Clinical Risk Factors
Data on clinically relevant risk factors is being collected through a detailed review of maternal medical and obstetrical records together with the child's neonatal, medical and rehabilitation charts, and supplemented by parent interviews. Some types of variables captured include family history, maternal age, type of delivery, infant gender, birth weight, gestational age, among many others.
The comprehensive nature of the registry's database will provide the opportunity to evaluate a large number of risk variables for CP, and the insight gained will support current and future CP-NET research questions and themes.
As it is routine procedure, an estimated 80% of CPNET participants have brain imaging. These brain images can be in the form of MRI, CT or ultrasound images. These images will be read, coded and standardized. Researchers will classify what the injury looks like (pattern on the brain) and when the injury happened (developmental stage) from a participants neuroimages.
Taken together this information helps classify how the injury associated with CP happened (neuropathology) in each participant. CPNET researchers, using the neuroimaging and clinical information, will work to correlate the lesion characteristics with the type of cerebral palsy and the associated challenges. A focus of this platform is to develop a classification system for the different types of neuropathology phenotypes, as no reliable and valid classification system currently exists.
We know that children with CP have an injury to their brain that affects their ability to use their arms and/or legs. This injury can also affect the child’s language, cognition, emotional and behavioural functioning. Little is known about the connections between where in the brain the injury occurred, what the injury looks like (pattern on the brain) and when the injury happened (developmental stage), and a child’s developmental outcomes. The goal of this component of the research program is to assess the development of children with CP by looking at their language, cognition, behaviour, health and motor skills, the most common issues that affect the developmental trajectories of these children.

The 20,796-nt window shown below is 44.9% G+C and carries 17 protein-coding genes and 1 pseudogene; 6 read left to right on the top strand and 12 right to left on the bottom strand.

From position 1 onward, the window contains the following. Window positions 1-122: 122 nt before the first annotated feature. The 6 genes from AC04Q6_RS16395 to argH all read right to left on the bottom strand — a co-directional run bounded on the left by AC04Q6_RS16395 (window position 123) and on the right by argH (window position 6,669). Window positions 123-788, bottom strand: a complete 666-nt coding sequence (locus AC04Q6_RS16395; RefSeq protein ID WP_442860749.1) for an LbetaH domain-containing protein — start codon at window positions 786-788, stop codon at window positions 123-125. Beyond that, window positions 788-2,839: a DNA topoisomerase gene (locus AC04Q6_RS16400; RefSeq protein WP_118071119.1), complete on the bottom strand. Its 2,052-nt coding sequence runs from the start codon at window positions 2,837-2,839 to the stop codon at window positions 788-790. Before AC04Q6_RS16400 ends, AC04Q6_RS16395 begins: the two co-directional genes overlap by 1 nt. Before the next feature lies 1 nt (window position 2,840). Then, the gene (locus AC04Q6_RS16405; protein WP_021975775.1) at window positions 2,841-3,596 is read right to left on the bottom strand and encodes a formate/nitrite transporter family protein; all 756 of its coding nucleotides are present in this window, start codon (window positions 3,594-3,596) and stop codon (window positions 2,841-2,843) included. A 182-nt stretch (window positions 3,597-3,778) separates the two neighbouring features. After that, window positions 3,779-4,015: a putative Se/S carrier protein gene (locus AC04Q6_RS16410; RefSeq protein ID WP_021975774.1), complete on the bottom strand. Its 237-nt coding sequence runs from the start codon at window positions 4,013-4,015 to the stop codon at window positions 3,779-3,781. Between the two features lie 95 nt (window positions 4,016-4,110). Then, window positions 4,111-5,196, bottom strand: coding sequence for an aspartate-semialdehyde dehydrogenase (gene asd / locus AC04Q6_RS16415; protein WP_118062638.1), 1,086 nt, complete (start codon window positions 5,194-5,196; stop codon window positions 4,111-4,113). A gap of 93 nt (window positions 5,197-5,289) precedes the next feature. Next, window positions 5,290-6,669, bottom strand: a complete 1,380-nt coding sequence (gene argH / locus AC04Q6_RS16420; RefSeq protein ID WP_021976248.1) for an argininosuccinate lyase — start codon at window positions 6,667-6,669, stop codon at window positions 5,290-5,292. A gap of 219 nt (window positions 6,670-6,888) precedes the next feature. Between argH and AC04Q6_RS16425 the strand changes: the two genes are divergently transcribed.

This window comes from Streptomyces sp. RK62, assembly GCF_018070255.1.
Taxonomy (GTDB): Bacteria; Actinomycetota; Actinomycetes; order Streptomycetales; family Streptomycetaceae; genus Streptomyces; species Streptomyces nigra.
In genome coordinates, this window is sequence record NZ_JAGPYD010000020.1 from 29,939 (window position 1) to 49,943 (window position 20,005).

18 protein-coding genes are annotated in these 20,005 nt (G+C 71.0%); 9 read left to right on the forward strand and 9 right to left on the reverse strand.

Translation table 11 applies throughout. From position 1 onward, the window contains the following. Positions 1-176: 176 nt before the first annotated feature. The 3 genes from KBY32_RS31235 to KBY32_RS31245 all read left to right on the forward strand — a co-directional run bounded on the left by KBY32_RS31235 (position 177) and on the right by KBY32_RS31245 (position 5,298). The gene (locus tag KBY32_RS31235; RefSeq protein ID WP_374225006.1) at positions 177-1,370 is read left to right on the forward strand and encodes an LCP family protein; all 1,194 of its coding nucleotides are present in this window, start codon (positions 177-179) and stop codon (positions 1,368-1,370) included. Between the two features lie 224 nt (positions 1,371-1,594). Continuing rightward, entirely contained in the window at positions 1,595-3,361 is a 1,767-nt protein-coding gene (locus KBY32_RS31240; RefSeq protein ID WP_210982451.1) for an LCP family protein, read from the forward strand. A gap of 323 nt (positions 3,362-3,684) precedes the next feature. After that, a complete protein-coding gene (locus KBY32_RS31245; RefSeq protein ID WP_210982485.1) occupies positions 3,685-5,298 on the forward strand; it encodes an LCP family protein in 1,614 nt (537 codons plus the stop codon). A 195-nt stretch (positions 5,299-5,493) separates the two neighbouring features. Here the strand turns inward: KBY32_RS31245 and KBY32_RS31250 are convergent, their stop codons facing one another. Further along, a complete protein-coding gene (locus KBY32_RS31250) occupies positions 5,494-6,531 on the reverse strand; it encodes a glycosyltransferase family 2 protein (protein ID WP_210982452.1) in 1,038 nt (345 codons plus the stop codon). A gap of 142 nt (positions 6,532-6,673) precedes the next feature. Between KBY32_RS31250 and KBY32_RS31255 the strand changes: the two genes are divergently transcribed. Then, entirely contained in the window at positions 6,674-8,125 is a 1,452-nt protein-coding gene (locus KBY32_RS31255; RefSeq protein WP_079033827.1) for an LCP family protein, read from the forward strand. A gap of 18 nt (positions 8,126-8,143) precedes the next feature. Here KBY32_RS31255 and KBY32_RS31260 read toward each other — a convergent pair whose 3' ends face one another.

By building these profiles of developmental outcomes and linking them to brain injury patterns, we hope to be able to predict the probable course and outcome of children with CP. Being able to predict these patterns of developmental is important for planning and providing the most appropriate types of rehabilitation and care for these children with CP.
Psychosocial and Participation Dimensions of Children’s Lives
Children with CP have fewer social contacts and that they may experience limitations to participation in everyday activities due to environmental barriers. This component of the research program will investigate various aspects of a child’s psychological and social development, including: child health related quality of life, self-esteem and family quality of life. In addition, the child’s behavior, sleep, and participation at home, in the community and at school will also be measured. This will assist in informing family centred health care, by informing strategies to promote mental health, wellness and community engagement among individuals with CP.